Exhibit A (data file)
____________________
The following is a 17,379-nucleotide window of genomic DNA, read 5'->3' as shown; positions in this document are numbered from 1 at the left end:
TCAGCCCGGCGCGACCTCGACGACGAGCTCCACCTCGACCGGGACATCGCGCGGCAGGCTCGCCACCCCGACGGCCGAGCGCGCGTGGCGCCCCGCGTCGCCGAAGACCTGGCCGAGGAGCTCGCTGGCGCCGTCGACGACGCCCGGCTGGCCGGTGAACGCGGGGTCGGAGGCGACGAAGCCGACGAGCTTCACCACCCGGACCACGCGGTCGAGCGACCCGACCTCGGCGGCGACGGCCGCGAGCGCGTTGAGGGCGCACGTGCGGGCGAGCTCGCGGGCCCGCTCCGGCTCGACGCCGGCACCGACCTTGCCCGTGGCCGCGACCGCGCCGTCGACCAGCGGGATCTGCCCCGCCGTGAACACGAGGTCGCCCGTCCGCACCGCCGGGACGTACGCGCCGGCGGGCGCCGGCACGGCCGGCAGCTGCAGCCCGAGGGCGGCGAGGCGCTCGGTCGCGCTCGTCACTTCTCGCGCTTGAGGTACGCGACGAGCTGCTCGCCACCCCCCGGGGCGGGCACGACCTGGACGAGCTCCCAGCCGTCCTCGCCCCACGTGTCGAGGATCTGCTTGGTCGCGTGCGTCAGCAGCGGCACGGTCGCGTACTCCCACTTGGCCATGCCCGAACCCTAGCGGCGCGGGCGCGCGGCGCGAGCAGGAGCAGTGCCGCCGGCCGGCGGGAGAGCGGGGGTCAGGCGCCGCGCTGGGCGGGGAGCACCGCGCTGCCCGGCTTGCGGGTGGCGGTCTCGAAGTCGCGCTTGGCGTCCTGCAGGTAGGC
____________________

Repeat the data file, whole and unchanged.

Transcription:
The following is a 17,379-nucleotide window of genomic DNA, read 5'->3' as shown; positions in this document are numbered from 1 at the left end:
TCAGCCCGGCGCGACCTCGACGACGAGCTCCACCTCGACCGGGACATCGCGCGGCAGGCTCGCCACCCCGACGGCCGAGCGCGCGTGGCGCCCCGCGTCGCCGAAGACCTGGCCGAGGAGCTCGCTGGCGCCGTCGACGACGCCCGGCTGGCCGGTGAACGCGGGGTCGGAGGCGACGAAGCCGACGAGCTTCACCACCCGGACCACGCGGTCGAGCGACCCGACCTCGGCGGCGACGGCCGCGAGCGCGTTGAGGGCGCACGTGCGGGCGAGCTCGCGGGCCCGCTCCGGCTCGACGCCGGCACCGACCTTGCCCGTGGCCGCGACCGCGCCGTCGACCAGCGGGATCTGCCCCGCCGTGAACACGAGGTCGCCCGTCCGCACCGCCGGGACGTACGCGCCGGCGGGCGCCGGCACGGCCGGCAGCTGCAGCCCGAGGGCGGCGAGGCGCTCGGTCGCGCTCGTCACTTCTCGCGCTTGAGGTACGCGACGAGCTGCTCGCCACCCCCCGGGGCGGGCACGACCTGGACGAGCTCCCAGCCGTCCTCGCCCCACGTGTCGAGGATCTGCTTGGTCGCGTGCGTCAGCAGCGGCACGGTCGCGTACTCCCACTTGGCCATGCCCGAACCCTAGCGGCGCGGGCGCGCGGCGCGAGCAGGAGCAGTGCCGCCGGCCGGCGGGAGAGCGGGGGTCAGGCGCCGCGCTGGGCGGGGAGCACCGCGCTGCCCGGCTTGCGGGTGGCGGTCTCGAAGTCGCGCTTGGCGTCCTGCAGGTAGGC